Elevating our transportation options: the Personal Rapid Transit of Morgantown.

In the affable college town of Morgantown, West Virginia—home of the WVU Mountaineers—the unsuspecting visitor encounters a very strange viaduct-like structure presiding over some of the most prominent downtown streets. What is it?  It’s certainly not on the same scale as the Chicago Transit Authority’s rail system—the “el” (short for “elevated rail), but then, does

Briar Cliff Townhomes at Kutztown: a credible snapshot of life after students.

A lazy Sunday drive along a rural limited-access highway in east-central Pennsylvania yielded an unusual surprise: a sizable residential complex that looked completely abandoned. But we were going fast enough that we could only catch a glimpse. It was so atypical that we had to pull over to investigate further. The background in the photo

Landfill diversion: the California approach is gentler than it’s ever bin.

By this point, it’s not unusual to encounter a series of trash receptacles in public places, each with distinct labels, allowing passers-by to sort and separate recyclable from non-recyclable waste. On a college campus, it would be far more surprising if a row of receptacles weren’t standing sentinel at every prominent node; the opportunity to

Another defunct college campus, cleft in two.

If I call this article my third installment in a trilogy on abandoned campuses, I guess that implies that I’m done with the subject for a while. And I am. But after exploring old campuses in small cities (or perhaps “big towns” is the better term) in Nebraska and South Dakota, it’s time to take a

A new life for an old campus…where the students cannot leave.

As I blogged about recently, the uncertainty following the closure of Dana College in Blair, Nebraska, has left a sizable portion of the town’s incorporated limits in a state of escalating neglect. While the downtown and residential districts of Blair remain tidy (if not exactly teeming with life), the small city’s most prominent institution is closed, most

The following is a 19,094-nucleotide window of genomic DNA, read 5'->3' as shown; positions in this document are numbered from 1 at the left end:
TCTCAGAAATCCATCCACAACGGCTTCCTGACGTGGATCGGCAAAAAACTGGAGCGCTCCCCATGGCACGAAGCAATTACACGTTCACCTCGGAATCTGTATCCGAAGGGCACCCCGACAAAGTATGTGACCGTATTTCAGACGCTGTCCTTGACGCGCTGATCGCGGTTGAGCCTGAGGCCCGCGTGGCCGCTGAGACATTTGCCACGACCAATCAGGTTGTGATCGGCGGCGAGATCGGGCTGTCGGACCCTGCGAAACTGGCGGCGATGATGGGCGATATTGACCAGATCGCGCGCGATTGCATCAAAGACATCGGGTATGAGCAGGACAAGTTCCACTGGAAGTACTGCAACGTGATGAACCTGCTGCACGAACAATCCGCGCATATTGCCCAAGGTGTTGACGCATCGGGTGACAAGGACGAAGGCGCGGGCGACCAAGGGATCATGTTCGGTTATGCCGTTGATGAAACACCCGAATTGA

MONTAGE: An abandoned building is bad enough. But what about an abandoned campus?

It’s been a long time since I’ve shared a mostly photo-driven blog article, and I can’t think of a richer array from recent years than that of Dana College, a private educational institution founded in Blair, Nebraska. Originally affiliated with the Danish Evangelical Lutheran Association (the denomination and nationality of the original pioneer founders), various

Biblical flooding on a biblical floodplain, Part II – Post-Diluvian Ponderings.    

The previous part of this lengthy blog offered the essential background on Zarephath, a small religious community in northern New Jersey, originally known as Pillar of Fire Church, built entirely on a floodplain. In 2011, every building in Zarephath suffered devastation from flooding induced by Hurricane Irene. But that wasn’t the first time. Hurricane Floyd

Biblical Flooding on a Biblical Floodplain, Part I – The recipe for natural disaster.

Whether wildfires, tornadoes, power plant meltdowns, explosions, epidemics, bankruptcies, school shootings, Godzilla invasions, or roving bands of undomesticated alpacas on the loose, the essential agreement for a disaster to capture the public eye is magnitude. This isn’t brain surgery. Size is generally the variable that semantically distinguishes disaster from catastrophe, or separates predicament from setback.

Students or cyborgs?

It goes without saying that college campuses are usually hubs of pedestrianism. Even the most car-oriented, pavement-saturated, commuter-dependent academic environments will still harbor more bipeds than one would typically see in just about any other workplace. It’s unavoidable. This association owes much to the etymology of the word “campus”: a derived from the Latin word

Testing the mutability of murals.

Urban murals, once a rarity outside of a few pioneering cities such as Philadelphia, have emerged in the last decade or so as a sine qua non for any big-city civic art initiative.  Philadelphia might still be the national (or even global) leader through its Mural Arts Program, but many other cities are trying to

Another defunct college campus, cleft in two.

If I call this article my third installment in a trilogy on abandoned campuses, I guess that implies that I’m done with the subject for a while. And I am. But after exploring

Students or cyborgs?

It goes without saying that college campuses are usually hubs of pedestrianism. Even the most car-oriented, pavement-saturated, commuter-dependent academic environments will still harbor more bipeds than one would typically see in just about

Testing the mutability of murals.

Urban murals, once a rarity outside of a few pioneering cities such as Philadelphia, have emerged in the last decade or so as a sine qua non for any big-city civic art initiative.